The Souls of Black Folk by W. E. B. Du Bois

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What happens in The Souls of Black Folk?

W. E. B. Du Bois' The Souls of Black Folk is a classic of African American literature. It introduces many important social concepts, such as double-consciousness, the color-line, and what Du Bois calls "the Veil," or the experience of being black in a country divided by the color-line.

  • Du Bois was born and raised in a relatively tolerant community in Massachusetts. He later enrolled at Fisk University in Nashville, Tennessee, where he experienced the racism of the Jim Crow South for the first time.
  • Du Bois' only son, Burghardt, died after being refused medical treatment because of the color of his skin. Du Bois experiences a perverse happiness after the death of his son, because he knows that Burghardt is now beyond the Veil and can no longer be hurt by racism.
  • Du Bois respects the ideas of Booker T. Washington, a prominent African American leader, but ultimately disagrees with Washington, arguing that gradual change is best implemented by vocational training, not the education of the "talented tenth" of African Americans who graduate from traditionally white institutions.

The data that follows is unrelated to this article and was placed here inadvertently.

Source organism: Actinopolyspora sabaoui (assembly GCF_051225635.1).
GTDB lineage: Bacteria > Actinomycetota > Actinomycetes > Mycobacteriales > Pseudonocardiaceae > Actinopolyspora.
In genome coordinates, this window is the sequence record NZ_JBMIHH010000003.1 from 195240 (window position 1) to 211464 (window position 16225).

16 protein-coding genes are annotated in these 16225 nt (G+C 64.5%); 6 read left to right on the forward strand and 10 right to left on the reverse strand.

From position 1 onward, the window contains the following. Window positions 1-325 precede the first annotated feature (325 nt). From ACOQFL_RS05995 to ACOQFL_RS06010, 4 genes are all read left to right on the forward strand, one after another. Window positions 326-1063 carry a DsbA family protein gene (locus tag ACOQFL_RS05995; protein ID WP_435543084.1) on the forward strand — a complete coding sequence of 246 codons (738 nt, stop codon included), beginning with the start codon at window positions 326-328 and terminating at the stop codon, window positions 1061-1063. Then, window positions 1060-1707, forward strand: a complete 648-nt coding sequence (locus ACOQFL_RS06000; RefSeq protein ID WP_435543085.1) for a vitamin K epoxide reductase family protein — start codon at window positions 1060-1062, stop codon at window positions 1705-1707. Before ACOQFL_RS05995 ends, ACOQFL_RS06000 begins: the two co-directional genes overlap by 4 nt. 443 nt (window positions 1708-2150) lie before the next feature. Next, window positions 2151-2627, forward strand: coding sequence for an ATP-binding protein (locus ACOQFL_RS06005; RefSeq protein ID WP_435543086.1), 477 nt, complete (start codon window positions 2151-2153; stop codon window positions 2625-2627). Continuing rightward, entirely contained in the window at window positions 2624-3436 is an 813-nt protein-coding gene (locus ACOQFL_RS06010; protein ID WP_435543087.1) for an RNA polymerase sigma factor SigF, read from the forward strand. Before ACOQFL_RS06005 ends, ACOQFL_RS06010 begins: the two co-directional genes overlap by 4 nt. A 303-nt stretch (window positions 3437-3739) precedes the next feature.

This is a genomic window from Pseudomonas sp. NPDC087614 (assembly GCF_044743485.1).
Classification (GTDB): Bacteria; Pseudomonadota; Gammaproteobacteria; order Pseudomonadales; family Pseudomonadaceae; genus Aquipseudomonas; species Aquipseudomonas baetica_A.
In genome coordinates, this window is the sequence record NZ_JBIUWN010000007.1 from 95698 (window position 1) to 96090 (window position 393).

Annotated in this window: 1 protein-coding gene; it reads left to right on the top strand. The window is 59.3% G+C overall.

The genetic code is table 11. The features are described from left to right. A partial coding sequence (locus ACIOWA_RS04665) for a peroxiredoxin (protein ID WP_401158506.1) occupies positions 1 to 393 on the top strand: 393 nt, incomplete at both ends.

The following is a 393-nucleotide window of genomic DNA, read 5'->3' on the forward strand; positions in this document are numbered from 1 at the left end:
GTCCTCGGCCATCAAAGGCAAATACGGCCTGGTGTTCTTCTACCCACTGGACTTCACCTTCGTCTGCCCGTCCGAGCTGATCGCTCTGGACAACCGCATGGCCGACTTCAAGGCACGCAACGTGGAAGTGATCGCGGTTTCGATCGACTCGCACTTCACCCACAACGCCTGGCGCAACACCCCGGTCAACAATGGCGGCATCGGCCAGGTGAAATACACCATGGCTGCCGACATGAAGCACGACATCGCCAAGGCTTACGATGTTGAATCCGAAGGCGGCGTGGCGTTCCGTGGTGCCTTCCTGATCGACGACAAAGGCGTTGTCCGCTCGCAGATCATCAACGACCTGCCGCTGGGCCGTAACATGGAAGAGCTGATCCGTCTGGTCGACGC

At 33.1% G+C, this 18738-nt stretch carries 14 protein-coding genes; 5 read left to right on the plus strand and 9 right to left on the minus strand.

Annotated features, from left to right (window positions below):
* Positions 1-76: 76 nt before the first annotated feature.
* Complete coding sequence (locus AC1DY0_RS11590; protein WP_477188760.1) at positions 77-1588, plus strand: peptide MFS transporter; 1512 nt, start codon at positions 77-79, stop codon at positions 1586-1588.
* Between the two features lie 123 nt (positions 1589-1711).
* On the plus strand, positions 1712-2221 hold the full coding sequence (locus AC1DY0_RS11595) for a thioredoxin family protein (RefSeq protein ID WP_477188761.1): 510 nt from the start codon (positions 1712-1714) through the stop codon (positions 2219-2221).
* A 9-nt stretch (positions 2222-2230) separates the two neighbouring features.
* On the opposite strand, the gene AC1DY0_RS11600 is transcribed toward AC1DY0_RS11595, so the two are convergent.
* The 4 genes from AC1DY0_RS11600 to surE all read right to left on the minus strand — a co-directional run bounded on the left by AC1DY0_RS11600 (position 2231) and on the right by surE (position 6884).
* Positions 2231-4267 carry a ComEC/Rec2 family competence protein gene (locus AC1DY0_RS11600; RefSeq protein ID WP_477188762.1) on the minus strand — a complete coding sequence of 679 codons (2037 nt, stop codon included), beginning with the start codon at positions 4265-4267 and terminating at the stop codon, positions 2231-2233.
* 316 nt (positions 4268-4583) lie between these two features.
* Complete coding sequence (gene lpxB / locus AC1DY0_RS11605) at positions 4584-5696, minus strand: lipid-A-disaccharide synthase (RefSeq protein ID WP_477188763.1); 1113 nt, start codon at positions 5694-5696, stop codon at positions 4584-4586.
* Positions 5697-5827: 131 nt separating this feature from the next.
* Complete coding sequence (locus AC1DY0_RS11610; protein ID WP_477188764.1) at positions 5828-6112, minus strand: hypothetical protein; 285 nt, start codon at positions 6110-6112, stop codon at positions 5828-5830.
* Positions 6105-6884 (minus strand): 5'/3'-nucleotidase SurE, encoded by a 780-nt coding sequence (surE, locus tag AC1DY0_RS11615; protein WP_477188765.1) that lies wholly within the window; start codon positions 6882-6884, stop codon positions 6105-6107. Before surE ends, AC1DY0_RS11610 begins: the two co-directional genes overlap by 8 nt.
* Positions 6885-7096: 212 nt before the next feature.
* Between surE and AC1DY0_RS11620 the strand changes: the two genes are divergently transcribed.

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Introduction

(Society and Self, Critical Representations in Literature)

The Souls of Black Folk is the passionate and eloquent story of an individual, W. E. B. Du Bois, and a group, African Americans. Du Bois could not forget that his world was divided by a color line. Du Bois calls the experience generated by the color line the veil and allows his readers to walk with him within the veil. He does this with songs of sorrow that introduce each chapter.

The second chapter begins with the famous lines: “The problem of the twentieth century is the problem of the color line.” These prophetic words tell the story of American slaves and their descendants. One way to address these issues is to work for gradual change, as advocated by Booker T. Washington. Du Bois’ criticism of Washington created a public debate about how to fight discrimination.

Du Bois then tells of entering Fisk University in Nashville, Tennessee. He experiences the Jim Crow world of the South and teaches children who must endure its cruelty. Du Bois soon moves from the elementary school to higher education, but before leaving the South, he travels through it. Jim Crow railway cars physically and socially segregate black and white passengers. Plantations dot the landscape, recalling the slavery that maintained them and continue their legacy through tenant farming.

Du Bois reveals how the “faith of our fathers” is a communal heritage. Music and lyrics create a heritage from the past that lives in the present. Du Bois’ faith is tested by the death of his first and only son, Burghardt, who was refused medical care because of the color line. Du Bois’ keening cry against the evil that murdered his baby is heart-wrenching.

People are able to survive and triumph behind the veil, nevertheless, and the African American leader is the key to ending the color line. Alexander Crummell, a friend of Du Bois, was such a hero. Ordinary people can be revealed...

(The entire section is 1,737 words.)